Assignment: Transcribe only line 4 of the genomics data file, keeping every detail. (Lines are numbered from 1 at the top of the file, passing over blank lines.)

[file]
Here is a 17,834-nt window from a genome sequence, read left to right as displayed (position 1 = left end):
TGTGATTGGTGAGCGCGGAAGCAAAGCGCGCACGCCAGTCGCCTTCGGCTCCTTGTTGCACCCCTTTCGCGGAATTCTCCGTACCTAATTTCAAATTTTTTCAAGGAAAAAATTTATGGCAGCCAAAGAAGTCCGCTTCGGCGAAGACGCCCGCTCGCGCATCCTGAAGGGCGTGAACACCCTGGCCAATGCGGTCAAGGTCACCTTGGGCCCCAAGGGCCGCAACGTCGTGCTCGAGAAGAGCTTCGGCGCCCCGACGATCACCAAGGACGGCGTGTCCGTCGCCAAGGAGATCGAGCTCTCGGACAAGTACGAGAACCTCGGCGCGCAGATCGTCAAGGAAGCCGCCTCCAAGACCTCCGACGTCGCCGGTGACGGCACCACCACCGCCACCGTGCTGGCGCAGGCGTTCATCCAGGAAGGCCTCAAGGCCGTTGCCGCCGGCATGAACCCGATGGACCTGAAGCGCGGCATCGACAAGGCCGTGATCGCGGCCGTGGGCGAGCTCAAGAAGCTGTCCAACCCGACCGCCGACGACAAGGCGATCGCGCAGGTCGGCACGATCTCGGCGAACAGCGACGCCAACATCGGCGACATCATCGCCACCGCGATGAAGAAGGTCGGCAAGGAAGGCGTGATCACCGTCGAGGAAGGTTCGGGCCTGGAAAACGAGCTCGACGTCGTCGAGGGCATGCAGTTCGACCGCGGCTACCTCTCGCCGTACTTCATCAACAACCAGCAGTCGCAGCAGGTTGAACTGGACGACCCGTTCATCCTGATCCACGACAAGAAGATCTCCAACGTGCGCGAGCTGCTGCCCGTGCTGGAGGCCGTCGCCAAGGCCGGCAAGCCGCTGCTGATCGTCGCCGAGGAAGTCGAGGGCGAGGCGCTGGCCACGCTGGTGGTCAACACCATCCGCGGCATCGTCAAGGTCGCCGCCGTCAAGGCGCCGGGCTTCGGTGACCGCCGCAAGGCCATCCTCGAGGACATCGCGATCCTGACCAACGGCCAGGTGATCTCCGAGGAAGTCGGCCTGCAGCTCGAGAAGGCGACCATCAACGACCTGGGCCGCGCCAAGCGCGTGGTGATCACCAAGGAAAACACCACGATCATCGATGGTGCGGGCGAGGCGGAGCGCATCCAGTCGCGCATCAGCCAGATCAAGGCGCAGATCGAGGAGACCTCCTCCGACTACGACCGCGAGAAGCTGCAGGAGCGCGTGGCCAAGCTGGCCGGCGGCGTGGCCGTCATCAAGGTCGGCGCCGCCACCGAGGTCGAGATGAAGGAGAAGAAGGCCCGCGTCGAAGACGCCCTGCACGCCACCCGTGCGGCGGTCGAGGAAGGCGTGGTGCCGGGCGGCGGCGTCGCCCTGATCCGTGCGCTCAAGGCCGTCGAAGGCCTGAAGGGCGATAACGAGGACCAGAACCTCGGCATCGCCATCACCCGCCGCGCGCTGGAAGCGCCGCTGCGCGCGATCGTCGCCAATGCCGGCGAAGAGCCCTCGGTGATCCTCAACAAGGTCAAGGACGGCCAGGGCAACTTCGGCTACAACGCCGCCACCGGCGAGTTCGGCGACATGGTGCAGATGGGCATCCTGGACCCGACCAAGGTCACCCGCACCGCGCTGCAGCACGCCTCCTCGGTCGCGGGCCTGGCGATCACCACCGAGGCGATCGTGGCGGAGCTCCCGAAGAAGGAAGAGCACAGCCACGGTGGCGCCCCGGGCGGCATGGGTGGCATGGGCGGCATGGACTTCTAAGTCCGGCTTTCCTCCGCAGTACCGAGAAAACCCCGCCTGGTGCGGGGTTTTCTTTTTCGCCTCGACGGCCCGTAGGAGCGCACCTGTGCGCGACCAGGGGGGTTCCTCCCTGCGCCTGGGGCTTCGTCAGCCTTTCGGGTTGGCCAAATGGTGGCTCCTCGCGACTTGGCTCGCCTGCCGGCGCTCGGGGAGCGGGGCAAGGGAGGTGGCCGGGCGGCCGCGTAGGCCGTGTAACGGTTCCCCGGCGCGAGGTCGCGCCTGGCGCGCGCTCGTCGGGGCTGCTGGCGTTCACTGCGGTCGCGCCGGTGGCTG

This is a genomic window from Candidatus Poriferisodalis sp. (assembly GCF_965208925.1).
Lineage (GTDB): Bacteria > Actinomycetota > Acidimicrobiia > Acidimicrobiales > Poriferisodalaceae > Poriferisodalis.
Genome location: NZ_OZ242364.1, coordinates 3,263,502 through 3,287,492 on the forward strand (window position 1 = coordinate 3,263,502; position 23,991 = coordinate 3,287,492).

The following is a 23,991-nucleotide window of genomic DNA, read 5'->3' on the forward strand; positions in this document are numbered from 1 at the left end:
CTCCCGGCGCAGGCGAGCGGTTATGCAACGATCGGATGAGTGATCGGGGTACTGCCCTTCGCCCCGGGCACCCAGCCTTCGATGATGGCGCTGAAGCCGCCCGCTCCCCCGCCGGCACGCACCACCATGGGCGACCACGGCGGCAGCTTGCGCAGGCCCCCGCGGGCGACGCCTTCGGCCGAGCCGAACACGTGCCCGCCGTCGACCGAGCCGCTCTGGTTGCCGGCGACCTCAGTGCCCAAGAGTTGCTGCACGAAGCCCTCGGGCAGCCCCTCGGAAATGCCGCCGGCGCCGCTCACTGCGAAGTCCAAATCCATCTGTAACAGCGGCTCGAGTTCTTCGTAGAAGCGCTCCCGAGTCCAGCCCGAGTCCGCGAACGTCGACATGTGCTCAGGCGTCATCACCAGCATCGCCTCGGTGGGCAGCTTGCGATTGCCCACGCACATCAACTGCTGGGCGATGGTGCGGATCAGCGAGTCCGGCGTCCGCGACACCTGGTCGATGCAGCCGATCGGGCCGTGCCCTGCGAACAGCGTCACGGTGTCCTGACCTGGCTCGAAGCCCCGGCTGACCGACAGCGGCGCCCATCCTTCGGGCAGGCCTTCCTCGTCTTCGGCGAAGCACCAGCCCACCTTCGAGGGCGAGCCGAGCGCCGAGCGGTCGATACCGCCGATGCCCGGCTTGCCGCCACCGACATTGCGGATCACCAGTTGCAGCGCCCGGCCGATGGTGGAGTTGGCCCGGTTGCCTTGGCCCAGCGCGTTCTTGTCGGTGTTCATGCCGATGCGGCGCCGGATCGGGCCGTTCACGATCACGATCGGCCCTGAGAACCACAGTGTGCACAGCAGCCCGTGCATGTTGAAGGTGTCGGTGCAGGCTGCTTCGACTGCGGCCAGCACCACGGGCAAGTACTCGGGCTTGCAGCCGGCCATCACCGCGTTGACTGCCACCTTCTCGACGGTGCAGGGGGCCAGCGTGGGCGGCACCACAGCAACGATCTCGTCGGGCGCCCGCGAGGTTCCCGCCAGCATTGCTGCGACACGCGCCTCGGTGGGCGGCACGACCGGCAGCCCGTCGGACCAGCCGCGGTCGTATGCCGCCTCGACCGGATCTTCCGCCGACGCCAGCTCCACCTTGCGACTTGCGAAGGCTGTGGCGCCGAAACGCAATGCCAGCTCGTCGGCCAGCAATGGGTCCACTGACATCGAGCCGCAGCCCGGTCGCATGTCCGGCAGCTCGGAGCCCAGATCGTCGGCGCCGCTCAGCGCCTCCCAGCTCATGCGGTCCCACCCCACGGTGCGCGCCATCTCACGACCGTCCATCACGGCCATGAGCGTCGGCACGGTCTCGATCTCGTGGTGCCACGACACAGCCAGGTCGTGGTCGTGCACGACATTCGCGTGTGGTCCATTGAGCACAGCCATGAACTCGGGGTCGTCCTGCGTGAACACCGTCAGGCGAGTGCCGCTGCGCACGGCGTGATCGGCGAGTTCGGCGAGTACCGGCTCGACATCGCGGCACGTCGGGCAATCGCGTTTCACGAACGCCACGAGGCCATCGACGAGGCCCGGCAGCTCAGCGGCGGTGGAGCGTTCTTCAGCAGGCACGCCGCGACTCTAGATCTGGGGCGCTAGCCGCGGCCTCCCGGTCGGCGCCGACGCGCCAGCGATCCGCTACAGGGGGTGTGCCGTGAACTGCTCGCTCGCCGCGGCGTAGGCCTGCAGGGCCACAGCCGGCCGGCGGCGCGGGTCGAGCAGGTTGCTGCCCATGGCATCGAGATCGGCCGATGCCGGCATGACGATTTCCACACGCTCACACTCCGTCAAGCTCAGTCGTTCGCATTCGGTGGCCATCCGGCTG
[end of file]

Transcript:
Lineage (GTDB): Bacteria > Actinomycetota > Acidimicrobiia > Acidimicrobiales > Poriferisodalaceae > Poriferisodalis.